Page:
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The Northern Scenic Route takes you into the heart of Bonaire's natural wonders—desert gardens of towering cacti (kadushi, used to prepare soup, and the thornier yatu, used to build cactus fencing), tiny coastal coves, and plenty of fantastic panoramas. The road also weaves between eroded pink-and-black limestone walls and eerie rock formations with fanciful names such as the Devil's Mouth and Iguana Head (you'll need a vivid imagination and sharp eye to recognize them). Brazil trees growing along the route were used by Indians to make dye (pressed from a red ring in the trunk). Inscriptions still visible in several island caves were made with this dye.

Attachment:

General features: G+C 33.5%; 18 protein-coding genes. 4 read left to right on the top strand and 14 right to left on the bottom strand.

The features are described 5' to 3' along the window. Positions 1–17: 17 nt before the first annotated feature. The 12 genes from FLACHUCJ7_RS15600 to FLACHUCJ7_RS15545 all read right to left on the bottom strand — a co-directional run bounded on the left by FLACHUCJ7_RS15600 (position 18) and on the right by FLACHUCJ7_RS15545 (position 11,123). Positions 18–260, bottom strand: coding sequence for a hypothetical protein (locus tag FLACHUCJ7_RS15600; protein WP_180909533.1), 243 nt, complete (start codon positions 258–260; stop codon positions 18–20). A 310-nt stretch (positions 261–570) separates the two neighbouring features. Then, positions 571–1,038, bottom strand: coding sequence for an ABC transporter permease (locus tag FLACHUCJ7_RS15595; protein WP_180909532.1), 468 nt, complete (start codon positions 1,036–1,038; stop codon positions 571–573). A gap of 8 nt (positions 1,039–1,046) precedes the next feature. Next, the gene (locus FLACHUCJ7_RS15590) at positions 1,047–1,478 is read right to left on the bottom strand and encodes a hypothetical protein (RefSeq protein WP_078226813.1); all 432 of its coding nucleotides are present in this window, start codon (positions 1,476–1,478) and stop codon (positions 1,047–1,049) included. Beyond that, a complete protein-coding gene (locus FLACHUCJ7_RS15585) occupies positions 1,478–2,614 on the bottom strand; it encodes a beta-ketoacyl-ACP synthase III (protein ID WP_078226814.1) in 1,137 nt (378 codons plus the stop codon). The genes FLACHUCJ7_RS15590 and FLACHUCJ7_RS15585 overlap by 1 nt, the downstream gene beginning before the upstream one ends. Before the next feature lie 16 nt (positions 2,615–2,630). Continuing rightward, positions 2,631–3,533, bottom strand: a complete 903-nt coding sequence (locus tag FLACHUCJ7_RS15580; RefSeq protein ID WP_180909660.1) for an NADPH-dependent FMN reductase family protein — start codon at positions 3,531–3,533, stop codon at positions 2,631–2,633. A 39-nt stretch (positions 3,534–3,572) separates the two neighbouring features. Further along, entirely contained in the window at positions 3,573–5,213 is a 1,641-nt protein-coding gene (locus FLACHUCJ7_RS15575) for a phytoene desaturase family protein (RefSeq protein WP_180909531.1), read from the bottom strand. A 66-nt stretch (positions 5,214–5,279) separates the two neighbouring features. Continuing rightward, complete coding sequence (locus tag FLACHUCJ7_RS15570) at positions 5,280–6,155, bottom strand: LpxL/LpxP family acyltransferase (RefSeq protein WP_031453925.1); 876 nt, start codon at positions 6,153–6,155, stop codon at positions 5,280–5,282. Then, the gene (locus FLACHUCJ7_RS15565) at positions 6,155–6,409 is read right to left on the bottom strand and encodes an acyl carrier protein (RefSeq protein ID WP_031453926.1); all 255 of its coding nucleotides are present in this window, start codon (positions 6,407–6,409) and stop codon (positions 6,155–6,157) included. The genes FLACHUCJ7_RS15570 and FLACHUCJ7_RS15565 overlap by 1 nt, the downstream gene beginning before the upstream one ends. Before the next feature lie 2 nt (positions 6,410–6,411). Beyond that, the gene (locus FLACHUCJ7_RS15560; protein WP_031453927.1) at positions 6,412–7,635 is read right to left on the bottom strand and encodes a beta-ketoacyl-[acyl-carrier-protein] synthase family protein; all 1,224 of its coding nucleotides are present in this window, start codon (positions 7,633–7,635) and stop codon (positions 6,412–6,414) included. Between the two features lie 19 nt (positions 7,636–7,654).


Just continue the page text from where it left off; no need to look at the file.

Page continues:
A snappy excursion with the requisite photo stops will take about 2½ hours, but if you pack your swimsuit and a hefty picnic basket (forget about finding fast food), you could spend the entire day exploring this northern sector. Head out from Kralendijk on Kaya Gobernador N. Debrot until it turns into the Northern Scenic Route. Once you pass the Radio Nederland towers, you cannot turn back to Kralendijk. The narrow road becomes one way until you get to Landhuis Karpata, and you have to follow the cross-island road to Rincon and return via the main road through the center of the island.
North Bonaire at a Glance
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